“Another way to practice selflessness is to pay it forward,” Ramirez says. You could literally pay for someone, like the person behind you in line at the coffee shop. Or you could look for small, selfless favors to do throughout the day, like letting a car squeeze into traffic ahead of you, or bringing snacks to share with coworkers.
12. Wave At Neighbors
Sure, there’s a whole wall between you and the guy next door, but that doesn’t mean you can’t impact each other’s lives in a positive way. Can you say hi more often? Bring in their newspaper? Offer to feed their cat when they go away? “Being more attentive to the needs of those around you is going strengthen your relationships,” Ramirez says. “People will consider you ‘selfless’ and be drawn to you.”
13. Offer Encouragement
Offering encouragement is a nice way to put others first, Brandy Pan, a life purpose coach, tells Bustle. Small ways to do so include calling a friend to check in after their job interview, helping a roommate study for the LSAT, or telling your sibling they’ve “got this” on a regular basis.
14. Donate Or Volunteer
Donating on a regular basis is always appreciated, whether that means giving money or unwanted items, like clothes, to charities in need. If you don’t have anything to spare, use sites like Volunteer Match to find organizations in your area and volunteer time, instead. Walk a shelter dog, deliver food, clean up a park — whatever works for you. “You can turn this into a habit by working it into your planner or budget,” therapist Ashley Gray, LCSW tells Bustle. “Schedule times of the week to volunteer or do acts of kindness.”
15. Give Little Gifts
Don’t hesitate to give small gifts to the people in your life on a more regular basis, like little tokens that made you think of them, souvenirs from a trip, sending a sticker in the mail, etc. As life coach Suzanne Wylde says, giving a gift could even be as simple as sharing a funny meme, giving a great restaurant recommendation, or extending an invitation to a party. “These are the things that let people know they matter to you.”
16. Slow Down
Finding ways to slow down can also contribute to selflessness, says life coach Holly McClain, M.Ed, CLC, CDS, even if that just means pausing long enough to make eye contact. “Our world is fast-paced,” she tells Bustle. “Slowing down to look someone in the eye goes a long way. This act of kindness shows them that you recognize and ‘see’ them.” So the next time someone is handing you change, delivering food, or holding a door open for you, glance up. It’ll change the whole interaction.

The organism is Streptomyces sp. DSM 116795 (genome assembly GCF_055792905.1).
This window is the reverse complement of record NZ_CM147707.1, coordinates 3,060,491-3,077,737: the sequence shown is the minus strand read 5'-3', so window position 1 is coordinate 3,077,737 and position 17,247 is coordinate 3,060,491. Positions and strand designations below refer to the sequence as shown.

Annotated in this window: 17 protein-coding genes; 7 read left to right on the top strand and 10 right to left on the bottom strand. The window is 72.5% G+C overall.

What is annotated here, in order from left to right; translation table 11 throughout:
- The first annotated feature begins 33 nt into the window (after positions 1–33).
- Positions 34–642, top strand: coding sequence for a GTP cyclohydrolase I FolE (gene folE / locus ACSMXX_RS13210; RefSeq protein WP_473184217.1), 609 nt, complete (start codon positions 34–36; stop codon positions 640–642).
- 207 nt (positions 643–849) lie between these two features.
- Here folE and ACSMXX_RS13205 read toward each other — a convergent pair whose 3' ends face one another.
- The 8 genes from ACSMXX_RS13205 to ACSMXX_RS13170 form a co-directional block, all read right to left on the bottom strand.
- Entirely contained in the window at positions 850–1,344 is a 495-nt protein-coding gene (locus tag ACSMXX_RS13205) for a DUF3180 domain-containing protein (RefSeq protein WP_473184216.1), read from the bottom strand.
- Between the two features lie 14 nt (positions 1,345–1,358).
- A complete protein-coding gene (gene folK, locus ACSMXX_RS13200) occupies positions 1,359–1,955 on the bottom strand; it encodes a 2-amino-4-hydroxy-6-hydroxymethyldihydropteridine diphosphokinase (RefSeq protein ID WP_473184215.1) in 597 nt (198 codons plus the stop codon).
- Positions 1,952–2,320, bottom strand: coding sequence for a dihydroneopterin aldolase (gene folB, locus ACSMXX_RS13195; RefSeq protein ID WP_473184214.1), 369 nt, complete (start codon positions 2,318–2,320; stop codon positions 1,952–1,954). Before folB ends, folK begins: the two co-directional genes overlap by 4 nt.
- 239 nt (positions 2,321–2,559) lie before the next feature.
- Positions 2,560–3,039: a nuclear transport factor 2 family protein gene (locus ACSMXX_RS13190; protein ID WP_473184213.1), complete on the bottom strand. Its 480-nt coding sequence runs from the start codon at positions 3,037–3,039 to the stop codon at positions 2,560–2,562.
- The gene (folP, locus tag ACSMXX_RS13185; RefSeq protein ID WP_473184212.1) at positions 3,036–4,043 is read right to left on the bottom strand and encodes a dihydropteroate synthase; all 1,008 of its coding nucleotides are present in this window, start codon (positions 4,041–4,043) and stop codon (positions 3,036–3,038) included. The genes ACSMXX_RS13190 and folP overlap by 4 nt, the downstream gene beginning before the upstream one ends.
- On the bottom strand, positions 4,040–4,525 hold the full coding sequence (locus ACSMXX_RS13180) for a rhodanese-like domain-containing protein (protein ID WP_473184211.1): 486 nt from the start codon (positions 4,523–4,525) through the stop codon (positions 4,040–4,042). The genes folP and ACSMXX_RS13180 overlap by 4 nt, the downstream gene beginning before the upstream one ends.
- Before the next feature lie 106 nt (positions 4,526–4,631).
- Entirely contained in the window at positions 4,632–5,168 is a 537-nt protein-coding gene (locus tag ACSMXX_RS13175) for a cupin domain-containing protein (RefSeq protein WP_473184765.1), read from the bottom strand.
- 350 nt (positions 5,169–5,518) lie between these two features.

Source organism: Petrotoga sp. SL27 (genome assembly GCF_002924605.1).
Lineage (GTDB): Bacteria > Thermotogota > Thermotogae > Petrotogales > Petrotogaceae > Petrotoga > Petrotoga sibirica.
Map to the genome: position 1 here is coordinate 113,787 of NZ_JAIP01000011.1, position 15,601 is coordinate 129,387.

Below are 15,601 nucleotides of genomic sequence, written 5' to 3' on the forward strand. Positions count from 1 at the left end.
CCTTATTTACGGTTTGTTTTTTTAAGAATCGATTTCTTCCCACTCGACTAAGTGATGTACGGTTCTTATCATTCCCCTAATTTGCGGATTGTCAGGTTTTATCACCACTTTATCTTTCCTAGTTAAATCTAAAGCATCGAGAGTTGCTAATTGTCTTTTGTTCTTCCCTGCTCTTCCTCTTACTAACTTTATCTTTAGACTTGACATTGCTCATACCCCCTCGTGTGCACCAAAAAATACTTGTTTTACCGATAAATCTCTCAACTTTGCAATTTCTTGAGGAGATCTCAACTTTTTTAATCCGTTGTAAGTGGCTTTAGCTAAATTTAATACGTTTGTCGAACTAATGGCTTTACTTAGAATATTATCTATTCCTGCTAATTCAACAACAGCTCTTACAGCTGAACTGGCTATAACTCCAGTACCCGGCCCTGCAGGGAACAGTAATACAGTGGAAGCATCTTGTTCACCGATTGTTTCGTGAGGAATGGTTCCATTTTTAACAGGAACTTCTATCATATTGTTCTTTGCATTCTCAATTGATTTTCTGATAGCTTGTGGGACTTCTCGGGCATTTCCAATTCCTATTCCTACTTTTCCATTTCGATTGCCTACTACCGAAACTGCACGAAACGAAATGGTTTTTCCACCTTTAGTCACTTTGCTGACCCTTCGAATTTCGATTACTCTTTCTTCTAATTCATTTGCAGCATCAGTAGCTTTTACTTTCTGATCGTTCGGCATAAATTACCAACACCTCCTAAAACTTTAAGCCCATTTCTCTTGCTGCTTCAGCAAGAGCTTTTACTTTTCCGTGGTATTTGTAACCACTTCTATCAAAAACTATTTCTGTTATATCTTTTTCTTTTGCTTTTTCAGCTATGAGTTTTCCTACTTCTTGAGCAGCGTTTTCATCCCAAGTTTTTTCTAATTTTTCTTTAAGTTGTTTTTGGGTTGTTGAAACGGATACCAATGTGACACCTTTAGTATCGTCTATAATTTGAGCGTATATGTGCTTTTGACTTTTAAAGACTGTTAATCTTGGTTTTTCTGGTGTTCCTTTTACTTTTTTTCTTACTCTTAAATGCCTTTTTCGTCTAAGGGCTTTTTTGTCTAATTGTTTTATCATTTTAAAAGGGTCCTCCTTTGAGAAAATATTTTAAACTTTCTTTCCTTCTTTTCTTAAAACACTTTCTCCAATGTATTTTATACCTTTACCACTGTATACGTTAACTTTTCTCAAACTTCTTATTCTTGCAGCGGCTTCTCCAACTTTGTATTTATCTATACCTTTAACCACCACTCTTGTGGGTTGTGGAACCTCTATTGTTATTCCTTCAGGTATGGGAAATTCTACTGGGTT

17. Be Nicer To Yourself
Psychologist Dr. Alfiee Breland-Noble recommends checking in with yourself on a regular basis. “When you know your baseline, you are better equipped to practice the kind of self-care necessary to help you avoid becoming overly engaged in self-soothing, which can be a big driver of selfishness,” she tells Bustle. “This can be achieved through brief journaling, using a mood tracker, reflection, exercise, or mediation.”
It’s also an easy way to be nicer to yourself, which is key. “As counterintuitive as it may seem, self-compassion can help us be less selfish,” therapist Anna Poss, LCPC, tells Bustle. “Self-compassion helps us to view ourselves as humans and strengthens our empathy muscle. This allows us to recognize, respect, and have compassion for others.”
Paul Greene, Ph.D., psychologist
Myisha Jackson, LPC, licensed professional counselor
Sue English MSW, LCSW, CADC, licensed family therapist
Cameron Murphey LMFT, licensed marriage and family therapist
Rebecca Mores, LICSW, CCM, psychotherapist
Liz Hughes, M.Ed, LPC, licensed professional therapist
Jose Ramirez, LMHC, licensed mental health counselor
Suzanne Wylde, life coach
Brandy Pan, life purpose coach
Holly McClain, M.Ed, CLC, CDS, life coach
Dr. Alfiee Breland-Noble, psychologist
Anna Poss, LCPC, therapist